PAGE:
Video

Yasiin Bey LIVE FROM AFRICA: Streaming Exclusively On Okayafrica & Okayplayer

Yasiin Bey LIVE FROM AFRICA is streaming exclusively on Okayafrica/Okayplayer on Friday, January 17th, 5:30pm EST.


WATCH YASIIN BEY: LIVE FROM AFRICA

Earlier this week Yasiin Bey (f.k.a. Mos Def) unveiled he'll be releasing new material this Friday to celebrate the 72nd birthday of the champ Muhammad Ali. We don't know too much– but we do now have confirmation that Yasiin Bey: LIVE FROM AFRICA is streaming exclusively on Okayafrica and Okayplayer.  That's right, tomorrow, January 17th, the artist formerly known as Mos Def will be performing “3 New Yasiin Bey Exclusives” on the continent (the location of which will be disclosed at the end of the performance), and we’ll be hosting the stream here on Okayafrica as well as over on Okayplayer when it all goes down. Special special thanks to Shiba Melissa Mazaza and all her hard work putting this together! Catch the new trailer below and tune in to this post tomorrow at 5:30pm EST to watch the live stream of Yasiin Bey LIVE FROM AFRICA.

Music

6 Samples From 'Éthiopiques' in Hip-Hop

A brief history of Ethio-jazz cultural exchange featuring songs by Nas & Damian Marley, K'naan, Madlib and more.

This article was originally published on OkayAfrica in March, 2017. We're republishing it here for our Crossroads series.

It's 2000 something. I'm holed up in my bedroom searching for samples to chop up on Fruity Loops. While deep into the free-market jungle of Amazon's suggested music section, I stumble across a compilation of Ethiopian music with faded pictures of nine guys jamming in white suit jackets. I press play on the 30 second sample.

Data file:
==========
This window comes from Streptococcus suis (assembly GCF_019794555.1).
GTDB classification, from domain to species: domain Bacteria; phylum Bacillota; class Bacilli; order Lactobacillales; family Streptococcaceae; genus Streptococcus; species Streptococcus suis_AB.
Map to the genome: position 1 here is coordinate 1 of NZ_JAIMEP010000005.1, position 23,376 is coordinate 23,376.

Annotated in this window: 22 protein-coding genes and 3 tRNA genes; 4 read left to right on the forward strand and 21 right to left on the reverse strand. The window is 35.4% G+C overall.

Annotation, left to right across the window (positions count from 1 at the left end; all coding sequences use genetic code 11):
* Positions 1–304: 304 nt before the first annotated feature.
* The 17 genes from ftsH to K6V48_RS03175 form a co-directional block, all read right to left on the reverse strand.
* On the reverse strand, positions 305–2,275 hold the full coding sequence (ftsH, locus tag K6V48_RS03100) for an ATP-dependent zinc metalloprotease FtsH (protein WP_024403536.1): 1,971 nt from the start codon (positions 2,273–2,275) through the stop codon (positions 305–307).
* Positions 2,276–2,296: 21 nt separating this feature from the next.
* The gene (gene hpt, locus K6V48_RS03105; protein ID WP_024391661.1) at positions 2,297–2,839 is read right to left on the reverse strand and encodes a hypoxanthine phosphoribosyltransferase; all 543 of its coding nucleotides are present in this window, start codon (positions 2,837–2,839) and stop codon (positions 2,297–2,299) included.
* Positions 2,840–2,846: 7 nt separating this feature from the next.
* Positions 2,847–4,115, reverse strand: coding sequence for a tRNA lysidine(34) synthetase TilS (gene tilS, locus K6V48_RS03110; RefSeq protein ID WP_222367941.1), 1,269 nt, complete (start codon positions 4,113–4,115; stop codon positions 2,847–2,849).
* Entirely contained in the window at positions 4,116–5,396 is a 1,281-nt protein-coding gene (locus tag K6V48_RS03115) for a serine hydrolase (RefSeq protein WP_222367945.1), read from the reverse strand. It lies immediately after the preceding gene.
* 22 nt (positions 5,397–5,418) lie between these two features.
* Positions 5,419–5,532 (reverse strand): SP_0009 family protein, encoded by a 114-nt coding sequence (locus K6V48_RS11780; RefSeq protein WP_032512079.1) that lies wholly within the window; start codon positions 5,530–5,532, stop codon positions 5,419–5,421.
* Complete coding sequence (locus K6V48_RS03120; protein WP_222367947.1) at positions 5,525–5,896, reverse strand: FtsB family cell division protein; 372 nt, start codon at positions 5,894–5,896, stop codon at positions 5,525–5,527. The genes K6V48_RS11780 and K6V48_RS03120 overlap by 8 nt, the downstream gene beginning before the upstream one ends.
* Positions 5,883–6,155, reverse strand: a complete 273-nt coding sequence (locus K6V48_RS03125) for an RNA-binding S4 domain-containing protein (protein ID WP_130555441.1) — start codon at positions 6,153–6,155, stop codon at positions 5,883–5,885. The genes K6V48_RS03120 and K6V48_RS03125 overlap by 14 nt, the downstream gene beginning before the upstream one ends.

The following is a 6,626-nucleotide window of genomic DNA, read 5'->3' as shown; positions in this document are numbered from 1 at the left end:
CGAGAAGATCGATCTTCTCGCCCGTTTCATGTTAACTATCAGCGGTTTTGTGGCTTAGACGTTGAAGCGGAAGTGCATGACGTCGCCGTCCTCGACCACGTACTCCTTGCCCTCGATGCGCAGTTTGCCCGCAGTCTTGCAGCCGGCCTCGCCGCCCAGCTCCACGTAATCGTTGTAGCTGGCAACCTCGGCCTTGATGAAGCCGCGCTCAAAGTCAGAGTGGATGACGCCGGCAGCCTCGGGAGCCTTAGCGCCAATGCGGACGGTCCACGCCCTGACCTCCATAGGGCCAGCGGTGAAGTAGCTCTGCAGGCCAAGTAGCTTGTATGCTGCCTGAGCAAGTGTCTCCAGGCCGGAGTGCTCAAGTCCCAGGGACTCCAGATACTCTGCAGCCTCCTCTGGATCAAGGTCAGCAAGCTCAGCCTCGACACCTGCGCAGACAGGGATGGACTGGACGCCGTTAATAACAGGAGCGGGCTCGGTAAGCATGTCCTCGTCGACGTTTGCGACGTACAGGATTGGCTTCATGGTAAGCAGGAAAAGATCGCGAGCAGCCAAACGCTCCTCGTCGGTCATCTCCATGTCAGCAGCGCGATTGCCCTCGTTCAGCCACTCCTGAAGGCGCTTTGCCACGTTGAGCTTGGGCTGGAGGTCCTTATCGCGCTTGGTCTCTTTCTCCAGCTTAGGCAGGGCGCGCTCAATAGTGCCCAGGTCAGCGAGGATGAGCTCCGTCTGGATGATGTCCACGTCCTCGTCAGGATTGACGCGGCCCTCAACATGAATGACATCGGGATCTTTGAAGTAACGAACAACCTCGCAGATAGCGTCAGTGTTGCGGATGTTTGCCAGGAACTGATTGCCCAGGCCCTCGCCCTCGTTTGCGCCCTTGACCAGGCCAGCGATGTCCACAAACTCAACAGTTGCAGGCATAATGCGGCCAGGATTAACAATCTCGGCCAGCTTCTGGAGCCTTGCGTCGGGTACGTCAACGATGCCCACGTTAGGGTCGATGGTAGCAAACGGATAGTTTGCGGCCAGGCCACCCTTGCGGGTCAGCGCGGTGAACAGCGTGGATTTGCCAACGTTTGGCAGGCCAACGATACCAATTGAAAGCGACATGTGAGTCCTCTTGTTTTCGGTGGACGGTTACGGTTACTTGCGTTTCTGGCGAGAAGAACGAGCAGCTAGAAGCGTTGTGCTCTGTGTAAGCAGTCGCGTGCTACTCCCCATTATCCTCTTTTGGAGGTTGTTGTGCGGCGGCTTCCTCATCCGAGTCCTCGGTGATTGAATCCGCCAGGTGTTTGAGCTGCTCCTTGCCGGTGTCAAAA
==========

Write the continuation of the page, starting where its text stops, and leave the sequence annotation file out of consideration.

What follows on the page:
My mind races with the opportunities these breakbeats offered a budding beat maker. Catchy organs, swinging horns, funky guitar riffs, soulful melodies and grainy and pained vocalists swoon over love lost and gained. Sung in my mother tongue—Amharic—this was a far cry from the corny synthesizer music of the 1990s that my parents played on Saturday mornings. I could actually sample this shit.

The next day, I burn a CD and pop it into my dad's car. His eyes light up when the first notes ooze out of the speakers. “Where did you get this?" He asks puzzlingly. “The internet," I respond smiling.

In the 1970s my dad was one of thousands of high school students in Addis Ababa protesting the monarchy. The protests eventually created instability which lead to a coup d'état. The monarchy was overthrown and a Marxist styled military junta composed of low ranking officers called the Derg came to power. The new regime subsequently banned music they deemed to be counter revolutionary. When the Derg came into power, Amha Eshete, a pioneering record producer and founder of Ahma Records, fled to the US and the master recordings of his label's tracks somehow ended up in a warehouse in Greece.

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